The saga of Ahmed Mohamed — the Texas student arrested in September after bringing a clock to school that looked like a bomb — is well known.
In the wake of his ordeal, the 14-year-old drew sympathy the world over, met President Barack Obama and moved out of the country with his family — who've since demanded $15 million from the school district and the city of Irving over alleged Islamophobia.
President Barack Obama talks with 14-year-old Ahmed Mohamed during the second Astronomy Night on the South Lawn of the White House Oct. 19 in Washington, D.C. (Chip Somodevilla/Getty Images)
What isn't well known is the story of Amena Jamali, an 18-year-old who also attended MacArthur High School in Irving. Last year's valedictorian, Jamali has nothing but good things to say about her experience as a Muslim at the same school Mohamed attended.
Not that she wasn't nervous as a freshman walking the halls for the first time dressed in traditional Muslim garb.
"This sort of uncertainty, 'Do I really belong in this country after everything that's happened?'" Jamali explained to KDFW-TV. "But Mac really put it into me that no matter what other people think, I do belong here ... I am an American, and I'm proud to be one."
In fact, Jamali said both teachers and administrators went out of their way to accommodate the practice of her faith.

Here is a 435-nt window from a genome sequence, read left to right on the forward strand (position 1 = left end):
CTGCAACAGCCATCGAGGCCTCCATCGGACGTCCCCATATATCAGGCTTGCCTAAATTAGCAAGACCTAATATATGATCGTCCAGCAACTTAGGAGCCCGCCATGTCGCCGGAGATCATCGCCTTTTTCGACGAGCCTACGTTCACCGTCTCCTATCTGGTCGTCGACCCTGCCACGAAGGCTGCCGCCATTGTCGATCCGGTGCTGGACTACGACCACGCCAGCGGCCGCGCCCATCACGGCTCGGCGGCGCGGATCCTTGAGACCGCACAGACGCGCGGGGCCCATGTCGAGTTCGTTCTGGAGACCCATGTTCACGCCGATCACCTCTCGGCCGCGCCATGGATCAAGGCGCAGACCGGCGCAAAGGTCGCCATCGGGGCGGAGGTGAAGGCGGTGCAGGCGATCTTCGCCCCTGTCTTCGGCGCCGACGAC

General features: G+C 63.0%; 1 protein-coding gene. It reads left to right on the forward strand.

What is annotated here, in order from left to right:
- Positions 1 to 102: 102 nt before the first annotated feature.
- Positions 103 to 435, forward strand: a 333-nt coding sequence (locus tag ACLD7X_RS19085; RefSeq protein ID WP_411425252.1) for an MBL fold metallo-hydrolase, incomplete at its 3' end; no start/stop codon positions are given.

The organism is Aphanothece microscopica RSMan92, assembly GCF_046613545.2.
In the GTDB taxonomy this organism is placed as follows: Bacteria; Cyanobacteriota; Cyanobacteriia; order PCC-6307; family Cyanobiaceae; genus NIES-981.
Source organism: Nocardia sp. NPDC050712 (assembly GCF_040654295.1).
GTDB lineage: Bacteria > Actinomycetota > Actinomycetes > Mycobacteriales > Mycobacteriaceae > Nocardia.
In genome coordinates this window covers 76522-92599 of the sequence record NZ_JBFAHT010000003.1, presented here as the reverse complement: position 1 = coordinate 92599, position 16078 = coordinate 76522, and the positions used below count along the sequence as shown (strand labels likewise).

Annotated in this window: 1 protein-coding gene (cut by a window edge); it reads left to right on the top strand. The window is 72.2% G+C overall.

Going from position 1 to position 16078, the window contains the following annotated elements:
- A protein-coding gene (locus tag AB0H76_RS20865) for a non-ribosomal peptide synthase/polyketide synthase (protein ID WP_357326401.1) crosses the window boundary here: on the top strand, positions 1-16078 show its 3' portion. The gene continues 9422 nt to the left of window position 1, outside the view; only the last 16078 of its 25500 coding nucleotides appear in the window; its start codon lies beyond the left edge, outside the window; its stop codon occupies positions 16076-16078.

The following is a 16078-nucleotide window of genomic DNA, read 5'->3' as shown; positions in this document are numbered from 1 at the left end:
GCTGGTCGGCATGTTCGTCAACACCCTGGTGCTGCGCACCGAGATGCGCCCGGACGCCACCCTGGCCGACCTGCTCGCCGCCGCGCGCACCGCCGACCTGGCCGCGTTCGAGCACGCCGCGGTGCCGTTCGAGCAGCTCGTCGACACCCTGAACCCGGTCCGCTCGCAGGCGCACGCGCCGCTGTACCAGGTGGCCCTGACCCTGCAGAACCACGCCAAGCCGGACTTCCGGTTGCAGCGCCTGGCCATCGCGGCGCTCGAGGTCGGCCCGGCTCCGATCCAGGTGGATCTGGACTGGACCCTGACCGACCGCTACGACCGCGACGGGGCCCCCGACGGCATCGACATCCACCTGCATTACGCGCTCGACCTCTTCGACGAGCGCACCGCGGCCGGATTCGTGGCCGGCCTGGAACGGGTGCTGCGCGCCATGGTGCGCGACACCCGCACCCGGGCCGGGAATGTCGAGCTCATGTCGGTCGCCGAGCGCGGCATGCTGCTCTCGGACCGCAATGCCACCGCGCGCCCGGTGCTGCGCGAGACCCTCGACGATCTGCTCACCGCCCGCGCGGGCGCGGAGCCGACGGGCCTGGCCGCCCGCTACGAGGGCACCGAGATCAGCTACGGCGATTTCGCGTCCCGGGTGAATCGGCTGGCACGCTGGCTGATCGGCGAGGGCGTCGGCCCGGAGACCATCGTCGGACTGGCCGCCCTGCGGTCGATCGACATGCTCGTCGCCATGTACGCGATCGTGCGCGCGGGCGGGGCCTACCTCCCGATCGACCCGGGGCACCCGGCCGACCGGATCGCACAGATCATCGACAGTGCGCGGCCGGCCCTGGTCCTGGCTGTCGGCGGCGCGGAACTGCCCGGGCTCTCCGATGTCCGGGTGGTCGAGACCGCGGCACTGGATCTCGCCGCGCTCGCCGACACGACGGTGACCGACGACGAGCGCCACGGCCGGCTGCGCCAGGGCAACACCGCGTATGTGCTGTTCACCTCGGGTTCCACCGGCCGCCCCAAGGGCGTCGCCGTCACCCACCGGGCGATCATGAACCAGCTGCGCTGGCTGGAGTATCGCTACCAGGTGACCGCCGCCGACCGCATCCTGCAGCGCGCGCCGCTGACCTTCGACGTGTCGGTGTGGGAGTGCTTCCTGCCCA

"How some of my teachers had given me permission to go out of class, how the school gave me a pass for that, how some teachers actually delayed the UIL bus from leaving our tournaments just so I would have time to finish praying,” she recalled.
Jamali told KDFW a number of other Muslims attended MacArthur with her and none of them complained about poor treatment.
All of which left her feeling bad for those she knew at the school after the Mohamed clock incident. Now a University of Dallas student, Jamali said in October that she sent principal Dan Cummings an encouraging email and read part of it to KDFW: "Mac is the reason that I do not fear prejudice."
"Mac is not an intolerant place," Jamali added to the station, "and I've had four years to test that hypothesis and come out saying that I'm very proud to have been a MacArthur Cardinal."
Mohamad's uncle had no comment for KDFW regarding its story about Jamali.
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